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Monday, April 07, 2008

I Read Dunn and Valentine and I Still Don't Know If Albertans Are Getting Their Fair Share of Royalties

I have read “Building Confidence” the Peter Valentine document on “Improving Accountability and Transparency in Alberta’s Royalty System” that was released today. Apparently the former Auditor General was asked by the Premier to consider “oversight of the royalty system, a review and assessment of the government’s business processes and controls; and a performance measurement and reporting.” Mr. Valentine has made 13 recommendations that the Minister of Energy was quick to note today the all Valentine’s recommendations will be accepted by the government.

The genesis for this “Building Confidence” undertaking was in response to a report last fall by Fred Dunn, the current Auditor General, who criticized the government on how it reviewed and decided to adjust royalties. Dunn made 5 recommendations and it looks like Valentine has caught all of them in his report. Valentine has also made recommendations that make the Minister of Energy more accountable to Cabinet and therefore Albertans and not just the one-man-show “decider” of all things royalty related as in the past.


Valentine hired KPMG to help him out in his review. They were charged with reviewing the “source and nature of assurance the Department has over the accuracy and completeness of industry and/or other external data. They also were tasked to review the processes in the Department to collect external data and information used to assess the performance of Alberta’s non-renewable recourse revenue policy and collection of royalties. What KPMG was not asked to do was “review of calculations, data input, reporting and verification processes and controls that take place outside the Department, for instance in oil and gas companies and the Energy Resources Conservation Board.”


It is more interesting as to what was out of scope in both reports. Dunn did an analysis on conventional oil and gas and oil sands for a 5 year period starting in 2000. He also did not examine the system the Department used to calculate and collect the royalty and bonus revenues. He did not assess if Alberta Energy “…has adequate controls on the completeness and accuracy of data that form the foundation for royalty calculation.”


Dunn notes that in coming to a calculation for royalty revenues the government uses averages and scenarios covering a range of pool sizes and well characteristics from publically available sources. Industry on the other hand models well data outputs based on “confidential information such as the company’s financial parameters.” The upshot is government models royalty returns on “averages” to estimate economic rents but industry models the specific well or project to determine profitability and rate of return.


The two reports by Auditor Generals present and past are excellent documents but they both beg and profoundly fail to answer the foundational question…are Albertans getting all the royalties they are entitled to under the law? If we don’t know if the input data is accurate and if the model being used is adequate how can we tell? If industry uses one model and government uses another how can we cross check for accuracy in calculations?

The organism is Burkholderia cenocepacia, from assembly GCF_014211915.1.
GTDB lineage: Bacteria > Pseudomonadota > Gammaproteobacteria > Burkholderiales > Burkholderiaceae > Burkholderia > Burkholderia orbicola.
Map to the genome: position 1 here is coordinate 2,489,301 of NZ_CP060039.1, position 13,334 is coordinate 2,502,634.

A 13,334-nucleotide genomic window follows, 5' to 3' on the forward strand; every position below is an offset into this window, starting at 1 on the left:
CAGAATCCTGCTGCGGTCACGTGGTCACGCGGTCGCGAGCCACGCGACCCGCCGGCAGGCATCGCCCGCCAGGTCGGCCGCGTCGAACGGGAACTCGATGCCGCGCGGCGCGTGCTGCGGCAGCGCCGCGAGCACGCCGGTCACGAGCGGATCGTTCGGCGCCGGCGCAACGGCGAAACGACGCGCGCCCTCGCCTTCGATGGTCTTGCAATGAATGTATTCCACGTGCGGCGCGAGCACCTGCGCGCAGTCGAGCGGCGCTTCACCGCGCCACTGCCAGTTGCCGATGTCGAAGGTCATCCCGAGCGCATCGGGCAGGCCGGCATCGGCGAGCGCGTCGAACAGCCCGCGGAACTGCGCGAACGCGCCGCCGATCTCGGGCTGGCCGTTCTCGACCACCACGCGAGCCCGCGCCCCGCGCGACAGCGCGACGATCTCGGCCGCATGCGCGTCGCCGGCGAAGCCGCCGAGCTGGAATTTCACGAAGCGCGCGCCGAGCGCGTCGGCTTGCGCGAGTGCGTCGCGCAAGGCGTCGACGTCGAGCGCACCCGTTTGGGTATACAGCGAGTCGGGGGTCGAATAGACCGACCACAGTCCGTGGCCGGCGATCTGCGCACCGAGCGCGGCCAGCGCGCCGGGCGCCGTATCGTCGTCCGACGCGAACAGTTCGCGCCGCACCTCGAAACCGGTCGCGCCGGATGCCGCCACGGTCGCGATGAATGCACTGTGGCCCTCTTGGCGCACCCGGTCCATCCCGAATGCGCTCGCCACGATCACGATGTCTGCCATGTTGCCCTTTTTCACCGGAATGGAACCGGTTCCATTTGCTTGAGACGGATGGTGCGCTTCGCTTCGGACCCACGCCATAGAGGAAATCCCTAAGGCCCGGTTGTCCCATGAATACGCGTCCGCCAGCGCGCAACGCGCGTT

Valentine says the Department settles for a vague answer to this foundational question. He says the Department “estimates that it will effectively collect 100% of the available return to Albertans by collecting 20%-25% of the industry’s net operating revenues.” Well my understanding is we have not been at this rate of return for royalties and recommendations by the Department to the former Minister(s) to return to that range of royalty revenues were rejected unilaterally by him/them.

Both Dunn and Valentine noted the royalty system in place no longer served the public interest in the days of high and fluctuating commodity prices. That is where Dunn identified the $1 billion of opportunity losses from uncollected potential revenues. Valentine says there is no substance to support claims we were missing collecting money but the admission of the various systemic flaws makes it difficult to square that conclusion with so many unknowns still unknown.

It looks like industry knows its own numbers on production and costs. Industry’s actual production numbers of our non-renewable resources belonging to Albertans should be made public and used for royalty calculations on a gross basis. Costs of doing business are individual corporate competitive issue and that data rightly belong to the industry players and not the public.

This dichotomy of data and cdifference in alculations between the industry private and the Alberta public interests provides us with a problem in determining if we are getting Our Fair Share. What needs to change is the royalty regime based on net revenues and move to a gross production and commodity price based calculation for royalties. That way we don’t care about the company’s costs of doing business and our government doesn’t need to make wild-assed guesses and averaging calculations to deem a production total.

Mr. Premier, you have two excellent reports on royalties now but neither of them adequately answers the single most important and fundamental question on the minds of Albertan…are we getting our fair share. Until that is answered authoritatively and authentically with information and evidence to back it up the job is not done and the foundational question is not answered.